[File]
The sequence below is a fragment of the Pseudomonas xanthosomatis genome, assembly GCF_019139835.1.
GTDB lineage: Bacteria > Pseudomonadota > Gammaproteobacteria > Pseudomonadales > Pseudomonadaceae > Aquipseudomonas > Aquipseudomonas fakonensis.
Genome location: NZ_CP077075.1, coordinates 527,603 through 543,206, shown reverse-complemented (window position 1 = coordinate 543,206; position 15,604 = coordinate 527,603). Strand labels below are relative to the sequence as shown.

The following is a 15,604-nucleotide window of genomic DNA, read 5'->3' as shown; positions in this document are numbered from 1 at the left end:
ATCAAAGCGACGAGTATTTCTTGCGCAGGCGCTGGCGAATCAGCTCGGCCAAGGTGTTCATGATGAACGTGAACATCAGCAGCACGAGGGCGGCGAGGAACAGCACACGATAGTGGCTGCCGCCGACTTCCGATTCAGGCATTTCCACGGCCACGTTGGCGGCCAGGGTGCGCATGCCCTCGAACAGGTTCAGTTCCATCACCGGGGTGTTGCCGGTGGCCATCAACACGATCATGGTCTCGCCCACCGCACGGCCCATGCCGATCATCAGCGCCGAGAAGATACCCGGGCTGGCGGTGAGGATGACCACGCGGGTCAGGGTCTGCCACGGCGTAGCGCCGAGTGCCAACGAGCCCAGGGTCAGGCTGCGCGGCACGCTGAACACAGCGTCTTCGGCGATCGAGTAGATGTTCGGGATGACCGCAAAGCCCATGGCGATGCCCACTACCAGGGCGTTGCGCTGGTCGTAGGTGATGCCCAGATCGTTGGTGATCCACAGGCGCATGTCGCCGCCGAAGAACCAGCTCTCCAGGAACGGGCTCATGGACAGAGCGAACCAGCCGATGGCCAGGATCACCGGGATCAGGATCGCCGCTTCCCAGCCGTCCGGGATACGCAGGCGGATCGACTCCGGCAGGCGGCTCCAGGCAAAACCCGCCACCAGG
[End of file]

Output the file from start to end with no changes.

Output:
The sequence below is a fragment of the Pseudomonas xanthosomatis genome, assembly GCF_019139835.1.
GTDB lineage: Bacteria > Pseudomonadota > Gammaproteobacteria > Pseudomonadales > Pseudomonadaceae > Aquipseudomonas > Aquipseudomonas fakonensis.
Genome location: NZ_CP077075.1, coordinates 527,603 through 543,206, shown reverse-complemented (window position 1 = coordinate 543,206; position 15,604 = coordinate 527,603). Strand labels below are relative to the sequence as shown.

The following is a 15,604-nucleotide window of genomic DNA, read 5'->3' as shown; positions in this document are numbered from 1 at the left end:
ATCAAAGCGACGAGTATTTCTTGCGCAGGCGCTGGCGAATCAGCTCGGCCAAGGTGTTCATGATGAACGTGAACATCAGCAGCACGAGGGCGGCGAGGAACAGCACACGATAGTGGCTGCCGCCGACTTCCGATTCAGGCATTTCCACGGCCACGTTGGCGGCCAGGGTGCGCATGCCCTCGAACAGGTTCAGTTCCATCACCGGGGTGTTGCCGGTGGCCATCAACACGATCATGGTCTCGCCCACCGCACGGCCCATGCCGATCATCAGCGCCGAGAAGATACCCGGGCTGGCGGTGAGGATGACCACGCGGGTCAGGGTCTGCCACGGCGTAGCGCCGAGTGCCAACGAGCCCAGGGTCAGGCTGCGCGGCACGCTGAACACAGCGTCTTCGGCGATCGAGTAGATGTTCGGGATGACCGCAAAGCCCATGGCGATGCCCACTACCAGGGCGTTGCGCTGGTCGTAGGTGATGCCCAGATCGTTGGTGATCCACAGGCGCATGTCGCCGCCGAAGAACCAGCTCTCCAGGAACGGGCTCATGGACAGAGCGAACCAGCCGATGGCCAGGATCACCGGGATCAGGATCGCCGCTTCCCAGCCGTCCGGGATACGCAGGCGGATCGACTCCGGCAGGCGGCTCCAGGCAAAACCCGCCACCAGG